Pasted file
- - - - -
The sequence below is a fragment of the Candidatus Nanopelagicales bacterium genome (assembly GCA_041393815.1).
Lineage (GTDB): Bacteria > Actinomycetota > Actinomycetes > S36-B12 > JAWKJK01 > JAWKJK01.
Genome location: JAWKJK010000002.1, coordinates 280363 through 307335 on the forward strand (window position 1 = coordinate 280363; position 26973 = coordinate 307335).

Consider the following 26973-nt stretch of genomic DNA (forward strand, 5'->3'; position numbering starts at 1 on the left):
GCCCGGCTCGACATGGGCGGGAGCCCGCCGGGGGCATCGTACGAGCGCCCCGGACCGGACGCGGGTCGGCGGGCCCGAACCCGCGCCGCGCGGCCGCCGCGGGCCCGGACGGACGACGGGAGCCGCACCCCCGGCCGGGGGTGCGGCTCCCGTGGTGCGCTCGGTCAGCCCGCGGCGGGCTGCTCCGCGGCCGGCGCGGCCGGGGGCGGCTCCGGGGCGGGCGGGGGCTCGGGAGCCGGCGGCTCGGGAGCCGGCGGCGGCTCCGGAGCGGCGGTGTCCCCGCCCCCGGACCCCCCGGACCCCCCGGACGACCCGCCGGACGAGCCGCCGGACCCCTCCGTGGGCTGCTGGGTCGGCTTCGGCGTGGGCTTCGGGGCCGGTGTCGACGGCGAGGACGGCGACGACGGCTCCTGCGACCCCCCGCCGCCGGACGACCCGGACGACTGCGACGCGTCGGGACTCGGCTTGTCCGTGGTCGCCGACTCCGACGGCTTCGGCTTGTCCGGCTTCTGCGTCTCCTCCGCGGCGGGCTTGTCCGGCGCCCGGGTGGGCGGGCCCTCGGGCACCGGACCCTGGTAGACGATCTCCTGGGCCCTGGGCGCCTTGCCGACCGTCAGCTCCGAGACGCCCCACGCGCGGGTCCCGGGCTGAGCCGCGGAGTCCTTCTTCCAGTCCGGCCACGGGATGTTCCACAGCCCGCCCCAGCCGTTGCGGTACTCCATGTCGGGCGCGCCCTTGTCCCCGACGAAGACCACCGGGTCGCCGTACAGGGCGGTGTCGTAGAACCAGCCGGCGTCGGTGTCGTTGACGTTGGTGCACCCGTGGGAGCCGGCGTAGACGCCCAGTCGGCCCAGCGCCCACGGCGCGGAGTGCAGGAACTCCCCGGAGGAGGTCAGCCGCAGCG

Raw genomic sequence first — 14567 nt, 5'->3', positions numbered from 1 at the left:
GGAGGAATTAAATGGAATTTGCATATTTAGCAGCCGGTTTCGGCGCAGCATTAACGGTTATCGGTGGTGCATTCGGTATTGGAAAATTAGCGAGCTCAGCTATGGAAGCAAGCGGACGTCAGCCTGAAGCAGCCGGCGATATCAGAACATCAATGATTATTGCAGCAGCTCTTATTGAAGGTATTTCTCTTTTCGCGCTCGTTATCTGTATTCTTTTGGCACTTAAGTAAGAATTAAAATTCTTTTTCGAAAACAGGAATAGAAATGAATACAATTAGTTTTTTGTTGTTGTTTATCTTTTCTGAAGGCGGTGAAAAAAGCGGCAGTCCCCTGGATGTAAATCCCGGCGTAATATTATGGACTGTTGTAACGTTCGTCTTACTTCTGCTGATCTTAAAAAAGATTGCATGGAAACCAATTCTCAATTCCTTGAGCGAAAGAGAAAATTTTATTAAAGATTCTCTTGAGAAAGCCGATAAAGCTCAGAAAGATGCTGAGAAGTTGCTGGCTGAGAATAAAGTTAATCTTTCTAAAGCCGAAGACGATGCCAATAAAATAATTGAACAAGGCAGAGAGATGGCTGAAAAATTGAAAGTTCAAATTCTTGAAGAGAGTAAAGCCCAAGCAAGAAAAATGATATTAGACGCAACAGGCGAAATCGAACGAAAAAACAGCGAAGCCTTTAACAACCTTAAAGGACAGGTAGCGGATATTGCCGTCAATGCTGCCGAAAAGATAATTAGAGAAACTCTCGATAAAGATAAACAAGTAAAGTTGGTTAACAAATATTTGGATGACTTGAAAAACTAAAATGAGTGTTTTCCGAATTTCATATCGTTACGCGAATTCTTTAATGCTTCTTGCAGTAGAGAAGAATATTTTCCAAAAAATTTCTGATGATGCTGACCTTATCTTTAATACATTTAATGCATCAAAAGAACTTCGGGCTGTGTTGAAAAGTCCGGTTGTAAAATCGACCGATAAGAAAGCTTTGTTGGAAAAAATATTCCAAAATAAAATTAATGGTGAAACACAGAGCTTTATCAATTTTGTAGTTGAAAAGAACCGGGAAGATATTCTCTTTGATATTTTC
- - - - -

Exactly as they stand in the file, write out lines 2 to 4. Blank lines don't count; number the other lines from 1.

Lineage (GTDB): Bacteria > Actinomycetota > Actinomycetes > S36-B12 > JAWKJK01 > JAWKJK01.
Genome location: JAWKJK010000002.1, coordinates 280363 through 307335 on the forward strand (window position 1 = coordinate 280363; position 26973 = coordinate 307335).

Consider the following 26973-nt stretch of genomic DNA (forward strand, 5'->3'; position numbering starts at 1 on the left):